Quantum's SDLT 320 marks a significant jump in storage capacity over the current SDLT 220 drives. Whereas the SDLT 220 can store a maximum 220Gbytes of compressed data, the new drive can store as much as 160Gbytes of uncompressed data and 320Gbytes of compressed data. The SDLT 320 can also transfer data at 16Mbytes per second compared to an 11Mbyte-per-second rate with the previous drive, Jim Jonez, director of product marketing at Quantum, said.
The greater drive capacity could be advantageous to companies with cramped data centres. The SDLT 320 drive will fit into existing tape libraries, allowing users to pack more data in the same space. In addition, customers can take an old SDLT 220 tape cartridge and get the higher storage capacity by reformatting it in the new drive, Jonez said.
Tape continues to be a popular medium for many data storage tasks as it can offer lower costs and more ease of use than disk-based storage. Tape storage is often used by companies for large data backup projects and for archiving information.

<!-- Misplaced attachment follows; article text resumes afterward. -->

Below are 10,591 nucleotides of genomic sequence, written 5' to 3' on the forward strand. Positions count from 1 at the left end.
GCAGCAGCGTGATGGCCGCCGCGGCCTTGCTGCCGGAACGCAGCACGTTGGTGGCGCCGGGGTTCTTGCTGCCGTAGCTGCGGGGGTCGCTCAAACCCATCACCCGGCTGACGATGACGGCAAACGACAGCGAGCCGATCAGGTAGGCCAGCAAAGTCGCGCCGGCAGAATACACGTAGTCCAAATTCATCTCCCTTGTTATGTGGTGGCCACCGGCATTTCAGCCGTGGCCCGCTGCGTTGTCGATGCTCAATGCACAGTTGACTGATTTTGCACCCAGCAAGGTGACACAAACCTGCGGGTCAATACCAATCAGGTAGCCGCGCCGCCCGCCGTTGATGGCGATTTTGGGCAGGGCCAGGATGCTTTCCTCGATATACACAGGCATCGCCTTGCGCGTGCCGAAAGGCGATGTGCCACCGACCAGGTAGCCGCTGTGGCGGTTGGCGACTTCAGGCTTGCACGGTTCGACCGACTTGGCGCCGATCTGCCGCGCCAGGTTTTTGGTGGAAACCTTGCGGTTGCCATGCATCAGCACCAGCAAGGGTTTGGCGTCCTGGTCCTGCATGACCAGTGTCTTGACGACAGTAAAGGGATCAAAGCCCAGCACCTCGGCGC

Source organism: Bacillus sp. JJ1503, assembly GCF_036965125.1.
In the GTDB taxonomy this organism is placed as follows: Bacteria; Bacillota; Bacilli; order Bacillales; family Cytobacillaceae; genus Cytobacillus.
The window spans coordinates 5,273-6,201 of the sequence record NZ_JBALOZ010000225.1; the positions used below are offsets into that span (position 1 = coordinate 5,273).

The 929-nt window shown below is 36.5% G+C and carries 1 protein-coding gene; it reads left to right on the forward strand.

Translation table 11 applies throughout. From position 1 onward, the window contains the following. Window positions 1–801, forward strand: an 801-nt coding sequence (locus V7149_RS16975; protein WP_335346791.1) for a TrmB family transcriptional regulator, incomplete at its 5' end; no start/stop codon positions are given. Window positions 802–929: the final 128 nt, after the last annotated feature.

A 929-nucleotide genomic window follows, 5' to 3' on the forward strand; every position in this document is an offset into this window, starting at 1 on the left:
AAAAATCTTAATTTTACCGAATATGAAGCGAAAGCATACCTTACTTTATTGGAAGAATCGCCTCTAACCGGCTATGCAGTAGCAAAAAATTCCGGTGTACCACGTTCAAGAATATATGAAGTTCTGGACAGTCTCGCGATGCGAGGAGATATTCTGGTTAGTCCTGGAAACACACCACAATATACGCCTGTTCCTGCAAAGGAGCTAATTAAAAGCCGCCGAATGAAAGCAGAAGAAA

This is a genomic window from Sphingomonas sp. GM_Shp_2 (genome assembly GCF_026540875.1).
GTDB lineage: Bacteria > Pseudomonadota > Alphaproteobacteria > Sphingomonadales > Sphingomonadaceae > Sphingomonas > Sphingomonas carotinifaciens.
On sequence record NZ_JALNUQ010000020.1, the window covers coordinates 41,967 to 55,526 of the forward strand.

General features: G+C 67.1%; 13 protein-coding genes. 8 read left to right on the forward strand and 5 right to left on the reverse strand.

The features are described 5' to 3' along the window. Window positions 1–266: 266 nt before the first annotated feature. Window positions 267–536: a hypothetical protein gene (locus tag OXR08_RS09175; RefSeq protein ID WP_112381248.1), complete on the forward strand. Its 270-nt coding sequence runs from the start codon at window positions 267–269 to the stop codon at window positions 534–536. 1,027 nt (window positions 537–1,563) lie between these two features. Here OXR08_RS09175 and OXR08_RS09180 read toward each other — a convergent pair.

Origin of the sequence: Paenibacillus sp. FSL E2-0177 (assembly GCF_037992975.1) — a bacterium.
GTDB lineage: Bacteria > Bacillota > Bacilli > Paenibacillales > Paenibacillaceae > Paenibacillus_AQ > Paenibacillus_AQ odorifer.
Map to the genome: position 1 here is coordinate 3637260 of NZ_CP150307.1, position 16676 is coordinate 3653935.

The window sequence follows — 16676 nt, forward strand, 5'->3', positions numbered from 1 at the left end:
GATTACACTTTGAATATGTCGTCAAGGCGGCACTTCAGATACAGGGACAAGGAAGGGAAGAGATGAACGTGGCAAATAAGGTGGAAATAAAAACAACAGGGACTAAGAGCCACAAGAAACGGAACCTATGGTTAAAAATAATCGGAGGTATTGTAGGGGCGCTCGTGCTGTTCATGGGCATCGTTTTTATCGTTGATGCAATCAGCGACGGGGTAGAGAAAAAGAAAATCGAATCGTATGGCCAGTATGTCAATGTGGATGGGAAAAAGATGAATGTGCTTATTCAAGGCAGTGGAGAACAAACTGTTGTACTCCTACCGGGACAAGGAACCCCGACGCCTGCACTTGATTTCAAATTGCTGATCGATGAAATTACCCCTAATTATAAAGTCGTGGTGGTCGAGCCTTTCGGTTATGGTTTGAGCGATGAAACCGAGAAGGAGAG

One user was impressed by the performance of the new drive and said a higher cost would not stop him from purchasing the SDLT 320.
"In backup media it is about reliability first, but after that it's all about performance," said Ed Goldfarb, principal composer at Madcap Labs in California, USA. "Naturally, faster throughput and larger capacity just translate into extras on my end."
Madcap Labs uses Quantum's products to store large amounts of audio data, including the musical score for new footage in the recently released director's cut of the Vietnam war film Apocalypse Now. The company plans to purchase the new drives later this year, Goldfarb said.
Quantum has started shipping the drives worldwide at a retail price of $4,495 (£3,053). The tape media is priced at $149.95 (£101.85) for 160Gbytes of capacity.